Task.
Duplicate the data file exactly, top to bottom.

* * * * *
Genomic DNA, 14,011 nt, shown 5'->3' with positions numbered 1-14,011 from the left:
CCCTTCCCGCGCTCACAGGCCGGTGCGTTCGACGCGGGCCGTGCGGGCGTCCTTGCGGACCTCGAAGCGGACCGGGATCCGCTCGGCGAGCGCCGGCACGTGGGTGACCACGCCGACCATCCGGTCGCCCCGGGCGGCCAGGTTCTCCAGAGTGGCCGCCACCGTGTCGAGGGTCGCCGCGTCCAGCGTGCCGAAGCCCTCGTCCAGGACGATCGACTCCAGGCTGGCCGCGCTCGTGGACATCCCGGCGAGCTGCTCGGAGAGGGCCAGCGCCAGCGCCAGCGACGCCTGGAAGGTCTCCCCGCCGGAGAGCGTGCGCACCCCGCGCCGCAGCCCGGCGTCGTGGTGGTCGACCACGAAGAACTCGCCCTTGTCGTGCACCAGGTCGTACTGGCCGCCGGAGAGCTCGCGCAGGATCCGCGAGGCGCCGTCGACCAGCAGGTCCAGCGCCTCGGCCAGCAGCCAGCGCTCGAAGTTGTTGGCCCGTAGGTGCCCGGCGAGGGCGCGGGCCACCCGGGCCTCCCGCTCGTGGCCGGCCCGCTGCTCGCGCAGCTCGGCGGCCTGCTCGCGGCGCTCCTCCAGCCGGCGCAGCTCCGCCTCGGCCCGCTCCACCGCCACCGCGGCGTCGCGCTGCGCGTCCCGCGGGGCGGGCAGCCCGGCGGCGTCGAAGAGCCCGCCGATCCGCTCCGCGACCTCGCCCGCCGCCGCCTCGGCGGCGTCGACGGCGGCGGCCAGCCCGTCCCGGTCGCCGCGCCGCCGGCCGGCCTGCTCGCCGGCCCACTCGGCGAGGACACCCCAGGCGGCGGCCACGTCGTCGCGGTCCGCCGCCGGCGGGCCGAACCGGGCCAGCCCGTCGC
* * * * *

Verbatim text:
Genomic DNA, 14,011 nt, shown 5'->3' with positions numbered 1-14,011 from the left:
CCCTTCCCGCGCTCACAGGCCGGTGCGTTCGACGCGGGCCGTGCGGGCGTCCTTGCGGACCTCGAAGCGGACCGGGATCCGCTCGGCGAGCGCCGGCACGTGGGTGACCACGCCGACCATCCGGTCGCCCCGGGCGGCCAGGTTCTCCAGAGTGGCCGCCACCGTGTCGAGGGTCGCCGCGTCCAGCGTGCCGAAGCCCTCGTCCAGGACGATCGACTCCAGGCTGGCCGCGCTCGTGGACATCCCGGCGAGCTGCTCGGAGAGGGCCAGCGCCAGCGCCAGCGACGCCTGGAAGGTCTCCCCGCCGGAGAGCGTGCGCACCCCGCGCCGCAGCCCGGCGTCGTGGTGGTCGACCACGAAGAACTCGCCCTTGTCGTGCACCAGGTCGTACTGGCCGCCGGAGAGCTCGCGCAGGATCCGCGAGGCGCCGTCGACCAGCAGGTCCAGCGCCTCGGCCAGCAGCCAGCGCTCGAAGTTGTTGGCCCGTAGGTGCCCGGCGAGGGCGCGGGCCACCCGGGCCTCCCGCTCGTGGCCGGCCCGCTGCTCGCGCAGCTCGGCGGCCTGCTCGCGGCGCTCCTCCAGCCGGCGCAGCTCCGCCTCGGCCCGCTCCACCGCCACCGCGGCGTCGCGCTGCGCGTCCCGCGGGGCGGGCAGCCCGGCGGCGTCGAAGAGCCCGCCGATCCGCTCCGCGACCTCGCCCGCCGCCGCCTCGGCGGCGTCGACGGCGGCGGCCAGCCCGTCCCGGTCGCCGCGCCGCCGGCCGGCCTGCTCGCCGGCCCACTCGGCGAGGACACCCCAGGCGGCGGCCACGTCGTCGCGGTCCGCCGCCGGCGGGCCGAACCGGGCCAGCCCGTCGC